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Arguing Book Piracy

Last week, I saw a lot of authors linking to “Free” Books Aren’t Free, a blog post by author Saundra Mitchell talking about the costs of book piracy.

Let me state up front that illegally downloading books is stealing.  If you’re doing it, at least have the guts to admit you’re committing theft instead of spouting off excuses.

That said, I disagree with some of Mitchell’s reasoning.  She argues:

If even HALF of those people who downloaded my book that week had bought it, I would have hit the New York Times Bestseller list. If the 800+ downloads a week of my book were only HALF converted into sales, I would earn out in one more month.

Yes, and if my dogs pooped gold, I could quit my day job.  But it ain’t going to happen.  Author Scott Nicholson guesses that 10,000 illegal downloads equates to maybe 5 lost sales.  I suspect he’s underestimating, and the true numbers are somewhere between his and Mitchell’s, but I don’t think there’s any way to say for certain.  I’m just not buying the argument that half of those downloaders would have actually bought Mitchell’s book (particularly since we’re talking about a hardcover.)

She goes on to say:

[M]y book is never going to be available in your $region, not for lack of trying. My foreign rights agent is a genius at what she does, and has actively tried to sell it everywhere- UK, AU, China, France, you name it, she tried to sell it there.  SHADOWED SUMMER will only be coming out in Italy, because that’s the only place there’s a market for it.

The implication being that piracy killed her chances at foreign sales?  I’m confused on this one.  Does the availability of a pirated English book really reduce demand for a Chinese edition of said book?  I suppose it’s possible … most countries are more multilingual than the U.S.  But it’s a stretch, and I’m not convinced.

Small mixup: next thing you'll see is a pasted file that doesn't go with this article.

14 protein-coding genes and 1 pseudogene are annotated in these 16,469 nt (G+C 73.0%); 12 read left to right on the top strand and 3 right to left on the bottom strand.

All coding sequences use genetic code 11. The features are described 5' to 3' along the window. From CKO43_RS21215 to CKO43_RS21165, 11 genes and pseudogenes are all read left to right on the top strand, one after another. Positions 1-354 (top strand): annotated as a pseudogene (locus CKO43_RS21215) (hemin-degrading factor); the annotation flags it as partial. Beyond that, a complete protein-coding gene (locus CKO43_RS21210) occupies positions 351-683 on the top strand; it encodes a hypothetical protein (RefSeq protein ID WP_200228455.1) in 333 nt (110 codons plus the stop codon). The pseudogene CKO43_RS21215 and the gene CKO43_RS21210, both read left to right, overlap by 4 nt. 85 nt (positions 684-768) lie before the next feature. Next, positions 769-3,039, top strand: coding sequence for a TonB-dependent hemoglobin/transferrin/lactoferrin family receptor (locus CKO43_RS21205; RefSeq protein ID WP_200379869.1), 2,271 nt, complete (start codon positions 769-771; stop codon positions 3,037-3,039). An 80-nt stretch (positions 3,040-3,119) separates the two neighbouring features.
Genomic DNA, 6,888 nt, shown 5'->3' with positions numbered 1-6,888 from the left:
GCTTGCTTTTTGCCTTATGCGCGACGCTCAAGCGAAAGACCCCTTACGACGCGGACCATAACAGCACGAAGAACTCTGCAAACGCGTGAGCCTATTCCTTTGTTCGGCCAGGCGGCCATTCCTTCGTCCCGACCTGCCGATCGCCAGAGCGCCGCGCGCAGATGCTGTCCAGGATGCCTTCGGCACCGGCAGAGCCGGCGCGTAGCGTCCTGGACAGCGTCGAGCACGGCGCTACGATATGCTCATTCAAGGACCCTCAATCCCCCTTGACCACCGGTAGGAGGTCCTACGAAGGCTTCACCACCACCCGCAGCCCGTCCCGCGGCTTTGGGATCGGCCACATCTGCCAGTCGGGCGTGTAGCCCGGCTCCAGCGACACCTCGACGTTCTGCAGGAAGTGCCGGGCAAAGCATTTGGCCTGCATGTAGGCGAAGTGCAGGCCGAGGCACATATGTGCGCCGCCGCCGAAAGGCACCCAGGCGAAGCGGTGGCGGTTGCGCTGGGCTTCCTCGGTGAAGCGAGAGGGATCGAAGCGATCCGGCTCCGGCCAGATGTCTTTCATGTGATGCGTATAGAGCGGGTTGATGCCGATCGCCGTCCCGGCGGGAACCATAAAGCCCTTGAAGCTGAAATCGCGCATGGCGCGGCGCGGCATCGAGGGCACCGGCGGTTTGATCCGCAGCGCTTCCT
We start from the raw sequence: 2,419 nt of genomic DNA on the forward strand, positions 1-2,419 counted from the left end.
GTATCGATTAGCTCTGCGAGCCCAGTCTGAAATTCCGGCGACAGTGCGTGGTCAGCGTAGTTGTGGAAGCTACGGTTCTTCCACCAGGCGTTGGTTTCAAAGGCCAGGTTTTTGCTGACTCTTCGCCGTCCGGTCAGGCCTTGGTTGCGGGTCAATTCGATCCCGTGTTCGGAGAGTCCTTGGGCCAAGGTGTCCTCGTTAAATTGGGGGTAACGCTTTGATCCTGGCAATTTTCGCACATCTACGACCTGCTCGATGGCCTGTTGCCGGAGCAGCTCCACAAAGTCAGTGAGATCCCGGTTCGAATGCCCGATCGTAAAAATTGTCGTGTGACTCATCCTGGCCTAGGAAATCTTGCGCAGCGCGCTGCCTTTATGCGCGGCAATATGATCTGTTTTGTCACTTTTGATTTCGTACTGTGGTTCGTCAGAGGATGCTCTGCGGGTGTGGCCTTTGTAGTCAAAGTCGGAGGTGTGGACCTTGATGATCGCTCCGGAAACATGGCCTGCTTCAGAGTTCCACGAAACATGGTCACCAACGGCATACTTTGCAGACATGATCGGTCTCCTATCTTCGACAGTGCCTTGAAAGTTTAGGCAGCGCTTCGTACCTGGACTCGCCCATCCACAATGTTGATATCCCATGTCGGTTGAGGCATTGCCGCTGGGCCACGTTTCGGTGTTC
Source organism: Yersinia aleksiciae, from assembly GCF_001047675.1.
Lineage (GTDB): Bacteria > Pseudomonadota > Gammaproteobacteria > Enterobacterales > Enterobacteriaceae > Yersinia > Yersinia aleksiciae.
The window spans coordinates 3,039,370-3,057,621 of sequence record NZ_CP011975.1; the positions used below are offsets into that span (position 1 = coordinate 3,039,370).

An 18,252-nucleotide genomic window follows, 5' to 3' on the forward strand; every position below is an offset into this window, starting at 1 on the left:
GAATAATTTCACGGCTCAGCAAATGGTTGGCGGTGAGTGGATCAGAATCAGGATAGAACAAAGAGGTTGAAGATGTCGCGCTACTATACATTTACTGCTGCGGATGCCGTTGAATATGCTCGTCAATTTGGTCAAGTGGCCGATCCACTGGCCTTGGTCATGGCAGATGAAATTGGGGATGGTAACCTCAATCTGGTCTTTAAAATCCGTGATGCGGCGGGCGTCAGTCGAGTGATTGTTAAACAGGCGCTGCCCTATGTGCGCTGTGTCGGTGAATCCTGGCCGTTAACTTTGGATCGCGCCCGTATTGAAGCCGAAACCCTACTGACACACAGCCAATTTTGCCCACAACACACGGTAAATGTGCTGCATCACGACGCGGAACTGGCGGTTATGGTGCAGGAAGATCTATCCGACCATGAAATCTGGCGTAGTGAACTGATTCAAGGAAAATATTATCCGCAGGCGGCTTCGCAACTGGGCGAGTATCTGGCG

[T]he sales figures on SHADOWED SUMMER had a seriously detrimental effect on my career. It took me almost two years to sell another book. I very nearly had to change my name and start over. And my second advance? Was exactly the same as the first because sales figures didn’t justify anything more.

The thing that makes me hesitate here is that piracy is an across-the-board problem.  Every commercially published author’s books end up on torrent sites.  Some authors are still doing quite well.  Others, not so much.  So does it make sense for struggling authors to blame book pirates for low sales when other authors are selling well despite said pirates?

Mitchell says a lot I agree with, too.  If you can’t afford books, go to the library.  Try to get review copies.  Or maybe if you can’t afford the books, you just don’t get them.  Wanting a book doesn’t give you the right to steal it.

I agree with her that, “People who illegally download books are more interested in their convenience than in supporting the authors they want to read.”

I’m NOT saying book piracy is harmless.  (To authors or to readers either, for that matter.  Laura Anne Gilman recently pointed out another example of a torrent site installing malware with downloads.)  Bottom line, it’s a dickish thing to do.